Organising content for a website calls for designers to ask key questions on their planned Information Architecture (IA). Usability experts the Nielsen Norman Group (NN/g) broke down these problems, providing answers to the 3 most persistent questions many designers today struggle with when building sites.
How Many Categories do you Need?
The general rule of thumb is to have enough categories to show all the information offered on your site or app. However, what’s considered ‘enough’ will greatly depend on the content and intention of a site.
Most simple sites with a small range of content will usually do fine with a few categories. This minimalist approach helps users find the information they want as quickly as possible. Take for instance, Dyson’s website for their Airblade line of products (the Dyson Airblade is the company’s take on the quick hand dryer). The entire website has a solid IA scheme since all variations of the Airblade fit into 5 categories.
Dyson Airblade Homepage
At the other end of the spectrum is RestroomDirect, a site that also sells hand dryers as well as a bunch of other fixtures for public bathrooms. Condensing all information on the site down to 5 categories makes it difficult for customers to find information on the company’s full range of products, which is why the site features 7 links in the top horizontal navigation, and 17 product categories in the vertical navigation. This combination allows users to easily access all relevant information on the site as efficiently as possible.
Both examples show the basic principle behind determining the appropriate number of categories in a website: go with what makes it easiest for users to access the information they need; don’t box yourself in by trying to hit a predetermined number.
Should you List Categories in Alphabetical Order?
Organising categories by a certain order is another issue frequently tackled by designers, many of whom feel that sorting categories alphabetically makes the most sense.
Unfortunately, there’s no one-size-fits-all approach to this problem, but what you can do is consider the following factors:
- What organising principle would be more meaningful than sorting alphabetically?
- Will visitors be familiar with the category names
- How many categories do you have?
More Meaningful Organising Principles
One approach that makes more sense than alphabetical organisation is frequency of use, which helps the majority of visitors on a site access the information they’re most likely looking for.
An example of this can be found on RightMove.co.uk, a property listing that has the categories For Sale and To Rent as the first two items in the navigation panel. This setup saves users a tremendous amount of time, since it makes sense to highlight content users are most likely to click on.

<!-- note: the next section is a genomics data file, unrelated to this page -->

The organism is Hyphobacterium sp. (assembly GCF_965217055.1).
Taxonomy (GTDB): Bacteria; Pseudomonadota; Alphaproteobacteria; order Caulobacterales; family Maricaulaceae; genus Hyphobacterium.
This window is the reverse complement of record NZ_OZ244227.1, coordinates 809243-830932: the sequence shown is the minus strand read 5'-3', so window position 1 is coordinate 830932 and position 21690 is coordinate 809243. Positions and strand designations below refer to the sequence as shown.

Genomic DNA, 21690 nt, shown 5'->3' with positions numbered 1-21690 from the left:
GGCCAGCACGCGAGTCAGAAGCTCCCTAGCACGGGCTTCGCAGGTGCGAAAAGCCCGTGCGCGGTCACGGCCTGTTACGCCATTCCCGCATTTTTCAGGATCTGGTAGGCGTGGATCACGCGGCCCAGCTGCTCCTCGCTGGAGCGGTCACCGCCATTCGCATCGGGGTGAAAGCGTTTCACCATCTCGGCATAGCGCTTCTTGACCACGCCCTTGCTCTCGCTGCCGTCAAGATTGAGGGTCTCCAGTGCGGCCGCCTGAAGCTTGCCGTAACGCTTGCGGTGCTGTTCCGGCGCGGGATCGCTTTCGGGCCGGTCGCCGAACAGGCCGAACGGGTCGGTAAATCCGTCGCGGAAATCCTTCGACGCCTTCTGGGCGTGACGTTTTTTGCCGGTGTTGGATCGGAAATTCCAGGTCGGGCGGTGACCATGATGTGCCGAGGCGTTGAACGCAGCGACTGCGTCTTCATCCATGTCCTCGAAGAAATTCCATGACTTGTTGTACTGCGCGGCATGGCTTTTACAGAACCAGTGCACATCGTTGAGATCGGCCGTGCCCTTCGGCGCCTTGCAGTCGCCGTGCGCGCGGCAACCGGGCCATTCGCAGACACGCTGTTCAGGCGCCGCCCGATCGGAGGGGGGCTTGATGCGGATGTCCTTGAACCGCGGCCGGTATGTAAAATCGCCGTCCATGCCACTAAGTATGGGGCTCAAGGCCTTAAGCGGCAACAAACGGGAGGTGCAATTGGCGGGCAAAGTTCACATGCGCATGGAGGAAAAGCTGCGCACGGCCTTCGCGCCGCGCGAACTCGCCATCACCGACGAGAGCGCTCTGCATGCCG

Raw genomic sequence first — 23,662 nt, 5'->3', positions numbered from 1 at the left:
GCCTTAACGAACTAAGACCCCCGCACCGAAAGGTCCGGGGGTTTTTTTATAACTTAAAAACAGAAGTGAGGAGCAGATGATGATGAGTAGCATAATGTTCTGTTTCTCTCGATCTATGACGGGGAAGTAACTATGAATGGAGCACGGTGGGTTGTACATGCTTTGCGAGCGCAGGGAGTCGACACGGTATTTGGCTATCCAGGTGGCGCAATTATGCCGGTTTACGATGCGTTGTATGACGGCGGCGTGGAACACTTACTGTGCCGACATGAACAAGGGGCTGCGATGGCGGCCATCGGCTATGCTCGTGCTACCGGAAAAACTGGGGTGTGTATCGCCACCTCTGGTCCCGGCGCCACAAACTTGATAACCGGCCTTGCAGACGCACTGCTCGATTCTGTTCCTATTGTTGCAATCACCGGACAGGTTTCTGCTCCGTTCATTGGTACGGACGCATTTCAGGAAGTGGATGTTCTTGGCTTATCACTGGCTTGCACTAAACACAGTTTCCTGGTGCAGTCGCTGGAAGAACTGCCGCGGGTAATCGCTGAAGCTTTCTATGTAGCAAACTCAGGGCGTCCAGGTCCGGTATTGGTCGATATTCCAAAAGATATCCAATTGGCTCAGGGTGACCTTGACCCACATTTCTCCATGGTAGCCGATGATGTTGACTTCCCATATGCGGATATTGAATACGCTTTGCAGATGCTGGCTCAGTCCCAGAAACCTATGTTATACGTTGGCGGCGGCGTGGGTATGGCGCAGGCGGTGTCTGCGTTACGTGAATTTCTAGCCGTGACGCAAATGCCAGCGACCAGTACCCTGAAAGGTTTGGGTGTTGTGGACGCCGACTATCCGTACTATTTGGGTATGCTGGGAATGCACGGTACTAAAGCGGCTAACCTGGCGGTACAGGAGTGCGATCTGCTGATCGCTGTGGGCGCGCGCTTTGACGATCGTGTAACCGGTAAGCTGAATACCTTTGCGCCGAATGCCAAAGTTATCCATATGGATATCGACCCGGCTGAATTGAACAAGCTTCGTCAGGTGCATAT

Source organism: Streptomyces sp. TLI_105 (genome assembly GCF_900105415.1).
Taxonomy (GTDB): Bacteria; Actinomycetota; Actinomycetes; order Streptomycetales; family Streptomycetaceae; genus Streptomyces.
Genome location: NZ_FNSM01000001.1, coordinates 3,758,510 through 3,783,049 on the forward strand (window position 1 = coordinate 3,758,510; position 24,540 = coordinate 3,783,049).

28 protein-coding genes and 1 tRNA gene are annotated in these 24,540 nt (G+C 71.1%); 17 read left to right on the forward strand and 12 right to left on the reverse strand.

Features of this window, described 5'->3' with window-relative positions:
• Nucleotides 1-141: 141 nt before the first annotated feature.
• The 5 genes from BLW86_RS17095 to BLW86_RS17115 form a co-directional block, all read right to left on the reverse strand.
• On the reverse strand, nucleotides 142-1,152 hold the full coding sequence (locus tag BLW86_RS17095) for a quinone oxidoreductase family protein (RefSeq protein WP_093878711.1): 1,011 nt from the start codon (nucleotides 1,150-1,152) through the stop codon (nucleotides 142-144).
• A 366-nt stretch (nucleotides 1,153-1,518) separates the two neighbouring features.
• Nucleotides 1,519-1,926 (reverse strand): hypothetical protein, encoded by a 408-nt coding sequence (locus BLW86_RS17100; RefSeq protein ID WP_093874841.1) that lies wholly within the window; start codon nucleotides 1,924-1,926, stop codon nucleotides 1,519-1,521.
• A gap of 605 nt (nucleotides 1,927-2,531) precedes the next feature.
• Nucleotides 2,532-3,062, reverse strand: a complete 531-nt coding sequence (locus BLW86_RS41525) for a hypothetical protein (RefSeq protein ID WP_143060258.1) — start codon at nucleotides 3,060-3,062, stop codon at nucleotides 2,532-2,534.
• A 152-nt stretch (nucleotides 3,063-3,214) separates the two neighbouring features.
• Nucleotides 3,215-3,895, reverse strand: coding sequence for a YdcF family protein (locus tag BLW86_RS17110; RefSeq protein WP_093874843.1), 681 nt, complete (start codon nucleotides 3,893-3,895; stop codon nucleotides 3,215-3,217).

If you were to organise categories on this site alphabetically, you would get the unintuitive result below.
However, there are instances when alphabetical organisation is more efficient. If you have categories under just one label (e.g. product names or brand names), users naturally look for information they know, like a particular word—alphabetical organisation is more helpful in this situation.
Do you Need Hover Menus with Touch Devices
With the advent of mobile devices that rely on touch interfaces, UX designers are wondering whether sites should still have hover nav menus.
Hover activated menus are unwieldy for touchscreen users. Even with menus adapted for use with a tap instead of a hover, touchscreens are just too small to display an entire menu. This can result in problems scrolling the menu without deactivating it by touch something else on the page.
However, just because a part of your audience can’t use this feature, doesn’t mean you should withhold it from everyone else. Hover activated menus are still easy to use on conventional desktop interfaces.
The key here is graceful degradation: ensure that customers who can’t use hover activation still have a means of accessing your content. A good example of this setup can be found on the Fedex website, which provides both hover and tap options for all their users, whether on traditional desktop interfaces or touchscreens.
The full Fedex website has hover-activated menus
The mobile version of the Fedex site automatically replaces hover menus with a simpler tap interface
As always good website design is about taking in to account your audience and how you can get them to the information they are looking for quickly and easily. It is worth spending time in the initial concept phase on these types of questions to avoid costly redesign and coding later on. Need help with your site, want an objective review? Contact Enform today.